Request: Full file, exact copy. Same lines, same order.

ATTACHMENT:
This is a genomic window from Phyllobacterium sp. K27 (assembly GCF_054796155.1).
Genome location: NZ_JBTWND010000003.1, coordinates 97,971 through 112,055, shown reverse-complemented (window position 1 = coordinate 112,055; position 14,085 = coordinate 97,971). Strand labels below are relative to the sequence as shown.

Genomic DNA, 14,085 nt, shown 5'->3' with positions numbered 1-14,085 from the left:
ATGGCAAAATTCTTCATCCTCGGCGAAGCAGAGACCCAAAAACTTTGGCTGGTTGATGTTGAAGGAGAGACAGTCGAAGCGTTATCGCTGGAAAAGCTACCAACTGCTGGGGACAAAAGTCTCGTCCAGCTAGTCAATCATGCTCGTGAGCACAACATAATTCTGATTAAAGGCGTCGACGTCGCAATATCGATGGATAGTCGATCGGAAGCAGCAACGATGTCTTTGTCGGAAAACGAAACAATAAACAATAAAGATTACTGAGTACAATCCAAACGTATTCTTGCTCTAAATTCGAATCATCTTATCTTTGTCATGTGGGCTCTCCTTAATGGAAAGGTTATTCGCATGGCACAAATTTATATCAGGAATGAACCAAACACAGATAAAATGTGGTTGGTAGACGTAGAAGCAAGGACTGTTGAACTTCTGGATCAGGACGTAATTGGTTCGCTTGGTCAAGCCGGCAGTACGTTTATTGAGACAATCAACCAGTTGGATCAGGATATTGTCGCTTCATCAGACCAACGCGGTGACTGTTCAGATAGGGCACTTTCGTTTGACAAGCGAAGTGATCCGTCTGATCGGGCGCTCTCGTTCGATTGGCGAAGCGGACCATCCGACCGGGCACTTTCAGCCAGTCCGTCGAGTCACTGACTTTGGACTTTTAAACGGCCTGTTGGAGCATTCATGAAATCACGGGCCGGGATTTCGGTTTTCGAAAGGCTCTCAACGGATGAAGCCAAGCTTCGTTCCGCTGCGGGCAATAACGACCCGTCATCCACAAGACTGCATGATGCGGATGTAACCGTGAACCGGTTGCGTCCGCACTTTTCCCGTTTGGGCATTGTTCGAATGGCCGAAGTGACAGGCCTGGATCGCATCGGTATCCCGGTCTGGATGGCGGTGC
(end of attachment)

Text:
This is a genomic window from Phyllobacterium sp. K27 (assembly GCF_054796155.1).
Genome location: NZ_JBTWND010000003.1, coordinates 97,971 through 112,055, shown reverse-complemented (window position 1 = coordinate 112,055; position 14,085 = coordinate 97,971). Strand labels below are relative to the sequence as shown.

Genomic DNA, 14,085 nt, shown 5'->3' with positions numbered 1-14,085 from the left:
ATGGCAAAATTCTTCATCCTCGGCGAAGCAGAGACCCAAAAACTTTGGCTGGTTGATGTTGAAGGAGAGACAGTCGAAGCGTTATCGCTGGAAAAGCTACCAACTGCTGGGGACAAAAGTCTCGTCCAGCTAGTCAATCATGCTCGTGAGCACAACATAATTCTGATTAAAGGCGTCGACGTCGCAATATCGATGGATAGTCGATCGGAAGCAGCAACGATGTCTTTGTCGGAAAACGAAACAATAAACAATAAAGATTACTGAGTACAATCCAAACGTATTCTTGCTCTAAATTCGAATCATCTTATCTTTGTCATGTGGGCTCTCCTTAATGGAAAGGTTATTCGCATGGCACAAATTTATATCAGGAATGAACCAAACACAGATAAAATGTGGTTGGTAGACGTAGAAGCAAGGACTGTTGAACTTCTGGATCAGGACGTAATTGGTTCGCTTGGTCAAGCCGGCAGTACGTTTATTGAGACAATCAACCAGTTGGATCAGGATATTGTCGCTTCATCAGACCAACGCGGTGACTGTTCAGATAGGGCACTTTCGTTTGACAAGCGAAGTGATCCGTCTGATCGGGCGCTCTCGTTCGATTGGCGAAGCGGACCATCCGACCGGGCACTTTCAGCCAGTCCGTCGAGTCACTGACTTTGGACTTTTAAACGGCCTGTTGGAGCATTCATGAAATCACGGGCCGGGATTTCGGTTTTCGAAAGGCTCTCAACGGATGAAGCCAAGCTTCGTTCCGCTGCGGGCAATAACGACCCGTCATCCACAAGACTGCATGATGCGGATGTAACCGTGAACCGGTTGCGTCCGCACTTTTCCCGTTTGGGCATTGTTCGAATGGCCGAAGTGACAGGCCTGGATCGCATCGGTATCCCGGTCTGGATGGCGGTGC